Blogs

Flooded Lives: suffering and solidarity in a submerged Thailand

It’s raining in Thailand...torrential tropical downpours that have ravaged the country and left millions of people homeless, jobless and desperate.

Hundreds have died and thousands more move have been forced to relocate as their home towns and villages become lakes, their lives submerged along with their streets.

Among those suffering are migrant workers, a community largely excluded from state welfare in Thailand in the best of time, in the worst of times they are all but forgotten, except by those checking for legal status. Stranded in a foreign country, with family support hundreds of miles away, their possessions lost, their income gone, thousands of migrant workers are struggling to survive.

Election time in Thailand... just another day for migrant workers

Election time in Thailand and the streets of Chiang Mai are littered with huge billboards displaying photos of different candidates for different parties, all wearing suits and all smiling sardonically in the way that only a politician can. In the streets, bars and cafes people are discussing who might win the election and the impact it might have on the future of this beautiful country.

But for some this election means little, they have no say in who wins and while they will be affected by the outcome one way or another, there is little chance it will be in the way of any positive change. For the millions of migrant workers working in Thailand, and the hundreds of thousands of refugees living in the camps near the border of Burma, little has changed over the last ten or twenty years and what change that has come has not been given freely by any government. For these people all the anticipation surrounding the 2011 national election is simply someone else’s business.

To Die For: Is Fashion Wearing Out the World? By Lucy Siegle

The journalist's look at the fashion industry is a chilling exposé.

An expose on the fashion industry written by the Observer's 'Ethical Living' columnist, examining the inhumane and environmentally devastating story behind the clothes we so casually buy and wear.

16 People Died Today...

Sixteen people died today. Sixteen migrant workers dead with 50 more injured...

Migrant workers die at work every day, so these 16 are nothing special. The dangerous conditions found in almost every workplace of migrants makes fatalities commonplace.

But then these people didn’t die at work...although their deaths were caused by someone else's desire to make a profit.

A Gathering Across Borders: Migrant Workers and the Labour Movement

At the end of February, just before the onset of tropical heat in Thailand's moutainous north, the MAP Foundation held a gathering of trade unionists and migrant workers from different ethnicities of Burma, The Migrant Movements Consultation.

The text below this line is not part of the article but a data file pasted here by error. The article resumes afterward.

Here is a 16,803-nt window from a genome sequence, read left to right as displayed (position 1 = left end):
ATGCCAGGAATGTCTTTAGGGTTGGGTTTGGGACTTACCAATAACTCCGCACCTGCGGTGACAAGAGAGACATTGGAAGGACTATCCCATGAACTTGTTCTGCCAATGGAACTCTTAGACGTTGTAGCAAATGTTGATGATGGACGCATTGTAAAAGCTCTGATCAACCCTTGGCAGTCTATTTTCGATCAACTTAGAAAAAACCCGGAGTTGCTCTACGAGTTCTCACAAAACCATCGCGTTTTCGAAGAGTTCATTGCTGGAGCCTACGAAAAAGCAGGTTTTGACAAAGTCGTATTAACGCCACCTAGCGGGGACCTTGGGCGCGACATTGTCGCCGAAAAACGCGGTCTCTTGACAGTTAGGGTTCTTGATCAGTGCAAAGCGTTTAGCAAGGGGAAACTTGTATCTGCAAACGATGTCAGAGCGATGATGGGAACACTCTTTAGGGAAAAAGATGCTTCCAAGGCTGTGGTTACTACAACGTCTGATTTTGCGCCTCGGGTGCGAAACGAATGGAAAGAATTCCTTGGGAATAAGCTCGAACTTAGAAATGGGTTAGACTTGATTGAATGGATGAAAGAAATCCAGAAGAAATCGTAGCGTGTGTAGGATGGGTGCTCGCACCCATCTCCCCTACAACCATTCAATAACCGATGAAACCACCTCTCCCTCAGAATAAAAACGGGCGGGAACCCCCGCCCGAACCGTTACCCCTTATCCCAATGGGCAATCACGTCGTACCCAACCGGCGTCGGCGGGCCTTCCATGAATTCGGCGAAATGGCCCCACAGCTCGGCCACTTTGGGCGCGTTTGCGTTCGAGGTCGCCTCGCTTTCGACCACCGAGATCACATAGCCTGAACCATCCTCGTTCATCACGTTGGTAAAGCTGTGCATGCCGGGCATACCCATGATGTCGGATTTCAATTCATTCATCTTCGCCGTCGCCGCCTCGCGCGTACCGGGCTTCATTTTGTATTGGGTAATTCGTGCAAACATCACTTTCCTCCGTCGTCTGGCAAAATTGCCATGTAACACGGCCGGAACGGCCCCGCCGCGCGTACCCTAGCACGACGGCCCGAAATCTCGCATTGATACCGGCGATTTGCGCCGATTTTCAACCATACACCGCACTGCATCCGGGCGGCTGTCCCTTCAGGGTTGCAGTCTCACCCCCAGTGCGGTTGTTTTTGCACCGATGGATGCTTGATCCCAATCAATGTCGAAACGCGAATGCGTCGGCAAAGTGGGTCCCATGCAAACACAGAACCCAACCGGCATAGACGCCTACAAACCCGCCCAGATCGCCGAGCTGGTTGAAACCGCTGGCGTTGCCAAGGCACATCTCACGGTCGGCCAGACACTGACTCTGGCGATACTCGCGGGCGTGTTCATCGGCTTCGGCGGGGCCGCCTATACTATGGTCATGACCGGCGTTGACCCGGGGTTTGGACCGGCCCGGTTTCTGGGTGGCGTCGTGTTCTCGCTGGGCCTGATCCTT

With Trade Unions banned from Burma since 1962 this gathering was a chance for migrant workers to hear from trade unionist from across South East Asia and as far away as India, to learn some tools of labour organising for use in their daily lives and one day, come the overthrow of dictatorship, allow them to build a new and independent labour movement when they return home.

This is the story of an inspirational event, held in five different languages, that has helped build the confidence of a newly emerging workers movement.

Dancing, Laughing and Police Harassment: A Night in the Shan Community

A few weeks ago I was taken to meet people of the Shan community, an ethnic group from Burma, at a local temple in Chiang Mai. This was no religious experience but a gathering of migrant workers in the safe space of temple grounds, where people could come together with members of their own community and keep their culture alive. I was treated to a display of traditional Shan dancing by these warm and welcoming people. But beyond the joy and laughter I learned about the very serious and important reason for these gatherings...

No Sweat in Thailand: Working with the MAP Foundation and migrant workers

After working for No Sweat over the last ten years, being involved in demos outside high street shops of sweatshop abusing companies, organising meetings to discuss sweatshop labour issues, holding benefit gigs to raise funds for workers around the world struggling for better conditions and better lives, I have come to a country that is on the frontline of sweatshop production and home to many of the conditions that I’ve been campaigning against with No Sweat.

I am here working with an organisation called the MAP Foundation, based in the north of Thailand near the border of Burma. Over the coming months I will be reporting back through this blog telling supporters of No Sweat about the work of MAP on the frontlines of the global anti-sweatshop movement. There are conferences planned, demonstrations, trips to visit workplaces and consultations with workers. I will do my best to bring you real life stories of the migrant workers in Thailand and help MAP give a voice to the unheard.

G8 Blogs

There will be various blogs in this section in the run up to the G8 in Germany which everyone can view.

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